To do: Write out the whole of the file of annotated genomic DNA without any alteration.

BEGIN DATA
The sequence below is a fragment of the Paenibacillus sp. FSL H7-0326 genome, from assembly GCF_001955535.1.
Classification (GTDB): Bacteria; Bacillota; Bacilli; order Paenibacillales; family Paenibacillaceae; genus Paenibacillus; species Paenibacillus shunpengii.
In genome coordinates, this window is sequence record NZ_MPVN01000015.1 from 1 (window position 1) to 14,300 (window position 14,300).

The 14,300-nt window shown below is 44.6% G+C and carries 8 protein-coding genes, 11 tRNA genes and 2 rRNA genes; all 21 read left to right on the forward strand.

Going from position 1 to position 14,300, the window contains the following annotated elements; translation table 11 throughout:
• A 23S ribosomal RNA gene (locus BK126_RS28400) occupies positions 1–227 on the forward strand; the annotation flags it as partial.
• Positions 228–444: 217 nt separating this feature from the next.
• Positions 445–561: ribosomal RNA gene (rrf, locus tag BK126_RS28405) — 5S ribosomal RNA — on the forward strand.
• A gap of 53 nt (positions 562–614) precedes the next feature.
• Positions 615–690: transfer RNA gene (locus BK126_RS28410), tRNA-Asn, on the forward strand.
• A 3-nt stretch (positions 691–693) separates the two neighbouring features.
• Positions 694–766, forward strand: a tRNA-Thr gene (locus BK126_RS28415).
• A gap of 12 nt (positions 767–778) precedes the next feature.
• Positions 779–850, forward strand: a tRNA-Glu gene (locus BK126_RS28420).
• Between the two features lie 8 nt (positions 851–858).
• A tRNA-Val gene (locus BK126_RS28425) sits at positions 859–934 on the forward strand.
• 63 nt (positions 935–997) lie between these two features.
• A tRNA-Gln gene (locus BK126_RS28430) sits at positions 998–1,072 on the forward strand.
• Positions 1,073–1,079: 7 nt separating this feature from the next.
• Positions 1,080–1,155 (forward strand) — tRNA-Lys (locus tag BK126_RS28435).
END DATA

The sequence below is a fragment of the Paenibacillus sp. FSL H7-0326 genome, from assembly GCF_001955535.1.
Classification (GTDB): Bacteria; Bacillota; Bacilli; order Paenibacillales; family Paenibacillaceae; genus Paenibacillus; species Paenibacillus shunpengii.
In genome coordinates, this window is sequence record NZ_MPVN01000015.1 from 1 (window position 1) to 14,300 (window position 14,300).

The 14,300-nt window shown below is 44.6% G+C and carries 8 protein-coding genes, 11 tRNA genes and 2 rRNA genes; all 21 read left to right on the forward strand.

Going from position 1 to position 14,300, the window contains the following annotated elements; translation table 11 throughout:
• A 23S ribosomal RNA gene (locus BK126_RS28400) occupies positions 1–227 on the forward strand; the annotation flags it as partial.
• Positions 228–444: 217 nt separating this feature from the next.
• Positions 445–561: ribosomal RNA gene (rrf, locus tag BK126_RS28405) — 5S ribosomal RNA — on the forward strand.
• A gap of 53 nt (positions 562–614) precedes the next feature.
• Positions 615–690: transfer RNA gene (locus BK126_RS28410), tRNA-Asn, on the forward strand.
• A 3-nt stretch (positions 691–693) separates the two neighbouring features.
• Positions 694–766, forward strand: a tRNA-Thr gene (locus BK126_RS28415).
• A gap of 12 nt (positions 767–778) precedes the next feature.
• Positions 779–850, forward strand: a tRNA-Glu gene (locus BK126_RS28420).
• Between the two features lie 8 nt (positions 851–858).
• A tRNA-Val gene (locus BK126_RS28425) sits at positions 859–934 on the forward strand.
• 63 nt (positions 935–997) lie between these two features.
• A tRNA-Gln gene (locus BK126_RS28430) sits at positions 998–1,072 on the forward strand.
• Positions 1,073–1,079: 7 nt separating this feature from the next.
• Positions 1,080–1,155 (forward strand) — tRNA-Lys (locus tag BK126_RS28435).